Spain is known for its rich history, fine art, and excellent cuisine. By staying at a government-owned Parador, you can get all three right in your hotel.
Just look at this shot by Michael Stallbaum . This castle in Zafra, Extremadura, dates to 1437 and was once home to a duke. It’s the sort of place where you’d expect to pay a few euros, get your ticket stamped, and line up for the guided tour. Actually it’s a hotel with luxurious rooms, a restaurant, a garden, and a pool! It stands in the center of a beautiful and old town and right next to a sumptuous Renaissance church.
The Paradores of Spain offer luxury accommodation in some of Spain’s most historic and popular cities, many of which, like Cáceres and Mérida, are World Heritage Sites. In Extremadura, Spain’s historic southwest, there are seven. Besides Zafra, there are Paradores in Guadalupe (in a 15th century hospital), Jarandilla (15th century castle), Plasencia (15th century convent), and Trujillo (16th century convent), Mérida and Cáceres.
When I visited Mérida with my family, we stayed at a Parador housed in an 18th century convent. A lofty chapel is now a lounge and activities room, and an interior courtyard has columns from Roman times. I’m not sure what conditions were like for the nuns two hundred years ago, but our room had comfortable beds and all the usual amenities. The staff were very friendly and helpful. Don’t worry if your Spanish isn’t up to snuff; Paradores always have people on staff who can speak English and other languages.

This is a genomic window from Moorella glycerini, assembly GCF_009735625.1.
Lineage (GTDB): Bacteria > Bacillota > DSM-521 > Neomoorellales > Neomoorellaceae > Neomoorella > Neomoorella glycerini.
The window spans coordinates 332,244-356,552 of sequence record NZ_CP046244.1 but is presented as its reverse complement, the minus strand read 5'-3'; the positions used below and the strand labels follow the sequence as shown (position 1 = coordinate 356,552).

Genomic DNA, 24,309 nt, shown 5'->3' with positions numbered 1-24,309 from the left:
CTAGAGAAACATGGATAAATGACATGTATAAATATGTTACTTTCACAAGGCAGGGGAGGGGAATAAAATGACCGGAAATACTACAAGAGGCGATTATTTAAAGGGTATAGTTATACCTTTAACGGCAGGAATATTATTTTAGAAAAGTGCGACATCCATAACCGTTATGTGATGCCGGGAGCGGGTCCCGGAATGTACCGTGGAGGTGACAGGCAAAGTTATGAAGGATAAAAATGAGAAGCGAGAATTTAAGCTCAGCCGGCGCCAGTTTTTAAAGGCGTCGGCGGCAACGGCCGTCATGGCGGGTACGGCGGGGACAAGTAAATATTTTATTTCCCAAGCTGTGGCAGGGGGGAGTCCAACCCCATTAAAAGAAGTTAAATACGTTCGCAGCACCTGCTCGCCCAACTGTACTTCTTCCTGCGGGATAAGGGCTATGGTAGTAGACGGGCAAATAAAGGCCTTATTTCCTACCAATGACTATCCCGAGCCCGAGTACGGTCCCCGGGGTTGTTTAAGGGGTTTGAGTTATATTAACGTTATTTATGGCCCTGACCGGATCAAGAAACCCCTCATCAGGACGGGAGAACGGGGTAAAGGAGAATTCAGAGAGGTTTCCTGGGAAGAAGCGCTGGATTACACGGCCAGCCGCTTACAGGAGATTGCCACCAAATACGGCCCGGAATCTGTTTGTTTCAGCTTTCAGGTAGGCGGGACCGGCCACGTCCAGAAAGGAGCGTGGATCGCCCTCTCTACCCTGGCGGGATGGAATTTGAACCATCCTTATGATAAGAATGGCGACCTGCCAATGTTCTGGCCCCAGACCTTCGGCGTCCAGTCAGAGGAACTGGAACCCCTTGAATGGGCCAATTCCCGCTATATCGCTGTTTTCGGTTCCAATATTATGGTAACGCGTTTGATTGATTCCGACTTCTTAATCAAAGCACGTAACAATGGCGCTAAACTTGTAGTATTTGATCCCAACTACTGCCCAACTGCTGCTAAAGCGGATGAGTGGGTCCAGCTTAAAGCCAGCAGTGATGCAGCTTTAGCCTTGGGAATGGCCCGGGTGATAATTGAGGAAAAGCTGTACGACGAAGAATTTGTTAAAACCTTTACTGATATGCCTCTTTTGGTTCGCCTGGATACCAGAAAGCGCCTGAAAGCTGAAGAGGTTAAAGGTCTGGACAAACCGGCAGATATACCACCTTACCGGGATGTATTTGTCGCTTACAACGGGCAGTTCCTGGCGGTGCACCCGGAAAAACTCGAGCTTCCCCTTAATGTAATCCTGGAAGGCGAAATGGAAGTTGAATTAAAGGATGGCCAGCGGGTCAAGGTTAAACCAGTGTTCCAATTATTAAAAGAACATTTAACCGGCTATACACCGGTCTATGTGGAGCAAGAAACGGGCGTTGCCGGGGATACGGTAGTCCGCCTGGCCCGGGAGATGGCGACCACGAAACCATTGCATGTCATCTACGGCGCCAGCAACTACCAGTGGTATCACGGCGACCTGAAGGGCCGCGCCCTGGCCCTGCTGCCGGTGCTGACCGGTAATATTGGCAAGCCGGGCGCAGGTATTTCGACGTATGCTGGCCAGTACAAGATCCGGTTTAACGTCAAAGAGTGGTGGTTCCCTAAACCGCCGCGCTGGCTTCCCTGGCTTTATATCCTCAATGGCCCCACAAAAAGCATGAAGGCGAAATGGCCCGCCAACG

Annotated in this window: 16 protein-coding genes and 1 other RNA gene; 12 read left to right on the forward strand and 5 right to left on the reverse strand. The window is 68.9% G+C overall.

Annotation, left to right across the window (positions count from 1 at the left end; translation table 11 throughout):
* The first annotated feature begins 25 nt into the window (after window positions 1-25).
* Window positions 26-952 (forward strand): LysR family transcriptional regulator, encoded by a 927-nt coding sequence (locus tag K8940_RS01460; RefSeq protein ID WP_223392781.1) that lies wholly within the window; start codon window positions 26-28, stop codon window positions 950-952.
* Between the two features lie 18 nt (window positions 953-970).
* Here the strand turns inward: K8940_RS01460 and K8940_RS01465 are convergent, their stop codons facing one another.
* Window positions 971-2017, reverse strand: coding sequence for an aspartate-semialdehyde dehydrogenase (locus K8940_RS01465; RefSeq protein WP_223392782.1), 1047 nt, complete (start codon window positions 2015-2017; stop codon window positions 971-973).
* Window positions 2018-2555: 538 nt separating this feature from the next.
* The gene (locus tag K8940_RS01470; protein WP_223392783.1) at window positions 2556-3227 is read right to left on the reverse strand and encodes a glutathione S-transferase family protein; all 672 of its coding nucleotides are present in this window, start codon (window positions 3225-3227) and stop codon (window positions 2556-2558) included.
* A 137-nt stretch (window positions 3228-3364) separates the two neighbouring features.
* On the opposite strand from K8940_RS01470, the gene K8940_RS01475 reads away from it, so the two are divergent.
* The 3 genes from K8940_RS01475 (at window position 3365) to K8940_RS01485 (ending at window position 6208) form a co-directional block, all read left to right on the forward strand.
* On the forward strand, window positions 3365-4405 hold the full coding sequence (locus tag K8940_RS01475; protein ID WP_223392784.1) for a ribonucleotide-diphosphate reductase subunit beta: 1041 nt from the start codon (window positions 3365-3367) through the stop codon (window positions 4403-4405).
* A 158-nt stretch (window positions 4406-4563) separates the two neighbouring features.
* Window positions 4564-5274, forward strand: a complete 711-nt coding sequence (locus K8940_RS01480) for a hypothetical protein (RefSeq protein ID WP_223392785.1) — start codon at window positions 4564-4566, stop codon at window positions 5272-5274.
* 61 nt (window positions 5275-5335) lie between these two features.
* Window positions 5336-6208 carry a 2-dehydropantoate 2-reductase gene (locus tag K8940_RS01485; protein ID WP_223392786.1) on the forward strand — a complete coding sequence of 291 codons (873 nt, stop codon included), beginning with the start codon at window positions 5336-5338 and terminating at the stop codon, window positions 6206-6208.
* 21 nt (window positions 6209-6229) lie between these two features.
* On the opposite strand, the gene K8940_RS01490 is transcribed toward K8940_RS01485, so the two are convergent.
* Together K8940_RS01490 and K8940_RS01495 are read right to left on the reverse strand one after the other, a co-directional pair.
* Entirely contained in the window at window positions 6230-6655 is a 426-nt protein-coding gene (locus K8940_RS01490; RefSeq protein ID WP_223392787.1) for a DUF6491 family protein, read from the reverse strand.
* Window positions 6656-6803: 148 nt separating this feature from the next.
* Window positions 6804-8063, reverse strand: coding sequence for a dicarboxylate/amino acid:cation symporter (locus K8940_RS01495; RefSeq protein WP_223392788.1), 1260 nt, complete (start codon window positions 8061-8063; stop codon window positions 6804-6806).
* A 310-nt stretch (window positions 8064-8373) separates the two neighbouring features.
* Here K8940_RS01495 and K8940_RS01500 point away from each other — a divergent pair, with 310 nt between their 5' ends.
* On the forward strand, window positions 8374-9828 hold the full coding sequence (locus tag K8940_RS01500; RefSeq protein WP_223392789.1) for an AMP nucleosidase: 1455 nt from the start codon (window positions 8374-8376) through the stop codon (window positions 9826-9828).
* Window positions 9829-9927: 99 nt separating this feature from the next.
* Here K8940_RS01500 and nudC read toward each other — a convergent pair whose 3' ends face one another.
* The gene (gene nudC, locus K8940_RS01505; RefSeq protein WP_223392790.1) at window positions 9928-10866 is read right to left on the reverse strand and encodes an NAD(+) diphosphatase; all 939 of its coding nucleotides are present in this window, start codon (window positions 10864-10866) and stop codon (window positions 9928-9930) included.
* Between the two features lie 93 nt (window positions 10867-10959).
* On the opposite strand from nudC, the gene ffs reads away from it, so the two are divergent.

The popular destination Cáceres has one of Spain’s older Paradores, a 14th century palace built atop Arab foundations. Much of the interior is original, including the grand mantelpiece in the lounge. It’s currently being refurbished and will reopen April 15.
While I’ve concentrated on the Paradores of Extremadura here, you can find more all over the country. Probably the best and certainly the most popular is the one in Granada, housed in a 15th century convent on the site of the famous Alhambra. This Moorish palace is one of the architectural wonders of the world with its quiet gardens, burbling fountains, and intricately carved marble. The best time to go is on the full moon, when the marble glows with an ethereal light. Book WAY in advance for this one.
Another plus with staying in a Parador is that most have excellent restaurants. There’s usually a formal restaurant and a bar that serves light meals and tapas. They tend to attract a lot of the local population, which is always a good sign.
Guys, a word of warning. My girlfriend took me to the Parador in Sigüenza. Now anybody who follows my work knows I’m a sucker for castles, and the combination of staying in a 12th century castle and a bottle of fine Spanish wine made me pop the question. I think it was a plot.
Don’t miss the rest of my series: Exploring Extremadura, Spain’s historic southwest